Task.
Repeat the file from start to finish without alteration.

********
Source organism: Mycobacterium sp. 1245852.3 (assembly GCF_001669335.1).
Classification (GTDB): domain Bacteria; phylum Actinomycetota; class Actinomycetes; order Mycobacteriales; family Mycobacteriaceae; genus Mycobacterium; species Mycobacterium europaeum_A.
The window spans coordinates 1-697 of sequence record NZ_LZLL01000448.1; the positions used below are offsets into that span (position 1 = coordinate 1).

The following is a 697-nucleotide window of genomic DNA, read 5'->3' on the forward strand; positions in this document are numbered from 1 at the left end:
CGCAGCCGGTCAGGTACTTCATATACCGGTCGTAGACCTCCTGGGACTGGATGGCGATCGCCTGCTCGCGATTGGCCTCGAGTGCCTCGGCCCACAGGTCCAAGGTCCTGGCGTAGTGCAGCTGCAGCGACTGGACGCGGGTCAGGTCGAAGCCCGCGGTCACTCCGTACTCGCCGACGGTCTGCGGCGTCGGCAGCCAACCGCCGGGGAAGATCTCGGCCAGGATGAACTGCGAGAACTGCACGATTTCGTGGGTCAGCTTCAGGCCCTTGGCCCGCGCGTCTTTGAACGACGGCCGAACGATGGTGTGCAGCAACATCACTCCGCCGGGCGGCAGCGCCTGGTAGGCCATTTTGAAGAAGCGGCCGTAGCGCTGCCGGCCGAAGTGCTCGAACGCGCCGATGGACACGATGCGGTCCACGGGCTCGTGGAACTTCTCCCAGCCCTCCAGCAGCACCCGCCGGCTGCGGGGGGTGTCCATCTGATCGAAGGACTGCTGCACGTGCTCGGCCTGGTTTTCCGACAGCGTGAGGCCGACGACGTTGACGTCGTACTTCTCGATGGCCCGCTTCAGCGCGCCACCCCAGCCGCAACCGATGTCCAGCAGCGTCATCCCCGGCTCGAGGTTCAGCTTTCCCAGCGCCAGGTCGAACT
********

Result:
Source organism: Mycobacterium sp. 1245852.3 (assembly GCF_001669335.1).
Classification (GTDB): domain Bacteria; phylum Actinomycetota; class Actinomycetes; order Mycobacteriales; family Mycobacteriaceae; genus Mycobacterium; species Mycobacterium europaeum_A.
The window spans coordinates 1-697 of sequence record NZ_LZLL01000448.1; the positions used below are offsets into that span (position 1 = coordinate 1).

The following is a 697-nucleotide window of genomic DNA, read 5'->3' on the forward strand; positions in this document are numbered from 1 at the left end:
CGCAGCCGGTCAGGTACTTCATATACCGGTCGTAGACCTCCTGGGACTGGATGGCGATCGCCTGCTCGCGATTGGCCTCGAGTGCCTCGGCCCACAGGTCCAAGGTCCTGGCGTAGTGCAGCTGCAGCGACTGGACGCGGGTCAGGTCGAAGCCCGCGGTCACTCCGTACTCGCCGACGGTCTGCGGCGTCGGCAGCCAACCGCCGGGGAAGATCTCGGCCAGGATGAACTGCGAGAACTGCACGATTTCGTGGGTCAGCTTCAGGCCCTTGGCCCGCGCGTCTTTGAACGACGGCCGAACGATGGTGTGCAGCAACATCACTCCGCCGGGCGGCAGCGCCTGGTAGGCCATTTTGAAGAAGCGGCCGTAGCGCTGCCGGCCGAAGTGCTCGAACGCGCCGATGGACACGATGCGGTCCACGGGCTCGTGGAACTTCTCCCAGCCCTCCAGCAGCACCCGCCGGCTGCGGGGGGTGTCCATCTGATCGAAGGACTGCTGCACGTGCTCGGCCTGGTTTTCCGACAGCGTGAGGCCGACGACGTTGACGTCGTACTTCTCGATGGCCCGCTTCAGCGCGCCACCCCAGCCGCAACCGATGTCCAGCAGCGTCATCCCCGGCTCGAGGTTCAGCTTTCCCAGCGCCAGGTCGAACT